We rounded the last turn and made a bee line back to where Natalie was waving the checkered flag.  I finished 4th overall, and Joyce 6th, out of quite a field of racers.  The adrenalin rush was great, not only from the whole racing aspect, but also from the fact that I had no gauge on my bottle, so every breath could have been that last one!  And for those who know what an adrenalin-holic I am, it made the race that much more of a rush!!!  Thankfully the cylinder outlasted the race, so for the next one I am thinking of going down to a 30 or 23 CF size!

Post-race we enjoyed the wreck and got in another less-manic second dive before heading back for the post-race dinner meeting and awards ceremony. Held at one of our local favorites, the Hogfish Bar & Grille, we gathered for telecast interviews, photo op’s, back-slapping and all sorts of fun and laughter.  Pictures were downloaded and shared, and everyone went home with new friends and great memories.

Monday morning and it was time to head out, so Steph caught the first cab at 5:30, Joyce and I got on the road at 6:00, and Sue enjoyed a leisurely morning, not needing to catch her Key West flight until 10.  Good planning on her part.  So as I drove up to Key Largo to drop off gear & ship scooters home, I notice a tire warning light on the dash.  Well yes, you know it, in what is rapidly becoming a Kichman tradition we had a flat tire!   So I pull into the lot of the Hampton Inn in Islamorada, and I found myself, just like in the Verizon commercials, smack dab in the middle of the “Dead Zone”.  Zero bars on both my and Joyce’s phones.  I need this like a hole in the head!  Thankfully the desk clerk is more than cooperative and the rental agency dispatches a service truck to come and change the tire.  An hour and a half later, we are on the road, and we make our stops and even make our flights with time to spare, as I found myself still trying to recover from my PTS Syndrome  – that’s that’s Post Tire Stress Syndrome!   That aside, it was a great weekend, and as I board my plane, I get a text message from Joe – our videos are all over CNN and ABC news and they already have requests from Key Largo and Fort Lauderdale for us to come and run races there!   Very cool!!

So, you’re wondering, other than that rental car fiasco in the beginning and then the Kichman-ized tire, where’s the drama that usually accompanies Dave on his travels?   Well, seems we saved the best for last.  After my text from Joe, we power down the electronic devices, pass our drink cups to the flight attendants, and taxi on out to the runway.  We move up slowly in line until we are number two in the queue, and then the pilot makes an announcement – we have to head back to the gate because they forgot to put an unaccompanied minor on board that was connecting to an international flight!   Holy smokes batman….how can you lose an unaccompanied minor?    Who was in charge of this kid?  Did they just forget her sitting at the gate back there, and didn’t notice that giant orange “Unaccompanied Minor” sticker stapled to her shirt?  I gotta believe someone needs to find themselves suddenly unemployed over this, but the crew takes it with a grain of salt, and we start to pull out of line.  Whooops….wait a minute, the pilot comes back on the intercom….false alarm..she didn’t miss our flight, she missed another one!  Whew..that makes it all better!  Let’s go home!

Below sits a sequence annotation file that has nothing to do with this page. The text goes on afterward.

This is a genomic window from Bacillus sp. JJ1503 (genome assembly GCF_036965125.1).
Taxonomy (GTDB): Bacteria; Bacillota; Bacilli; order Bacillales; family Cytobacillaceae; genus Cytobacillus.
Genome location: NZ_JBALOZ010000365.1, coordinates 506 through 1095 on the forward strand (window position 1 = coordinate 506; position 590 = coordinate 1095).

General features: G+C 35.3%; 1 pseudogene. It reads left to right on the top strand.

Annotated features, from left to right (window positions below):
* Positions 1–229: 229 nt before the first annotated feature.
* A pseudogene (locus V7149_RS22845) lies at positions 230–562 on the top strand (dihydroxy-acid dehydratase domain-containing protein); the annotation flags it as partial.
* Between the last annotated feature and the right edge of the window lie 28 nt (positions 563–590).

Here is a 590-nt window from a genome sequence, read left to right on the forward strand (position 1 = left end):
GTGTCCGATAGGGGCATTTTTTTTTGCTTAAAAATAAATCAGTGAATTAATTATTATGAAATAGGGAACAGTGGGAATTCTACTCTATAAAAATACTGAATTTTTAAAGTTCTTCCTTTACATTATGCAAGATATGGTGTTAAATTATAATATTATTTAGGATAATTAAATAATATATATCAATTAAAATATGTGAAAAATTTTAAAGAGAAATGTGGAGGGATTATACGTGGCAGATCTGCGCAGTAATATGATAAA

5 Responses

  1. I want your life . . . *sigh*

  2. +1 for what Steve said….

    Now, how did you do in the race? Did you even come close to winning?

  3. Dave Valaika third place and Joyce Kichman in fifth place! Way to go team IVS!

  4. 1.) Another reminder: don’t get in a Plan, Train, or Automobile with Dave.

    2.) F . . . . udge! “Burger wars?” My core compentancy. Why wasn’t *that* on the IVS calendar?

    3.) Do I see some IVS /IAHD promotion for scooter races at Dutch in the near future? It could have a navigation / orienteering element: start from a platform, and collect flags at the bus, helo, etc . . .

    • Dear God, Steve, I can just picture Dave strapping me to a scooter during my open water dives at Dutch and reminding me “as long as you have air, everything else will be fine — just get the flag.” 🙂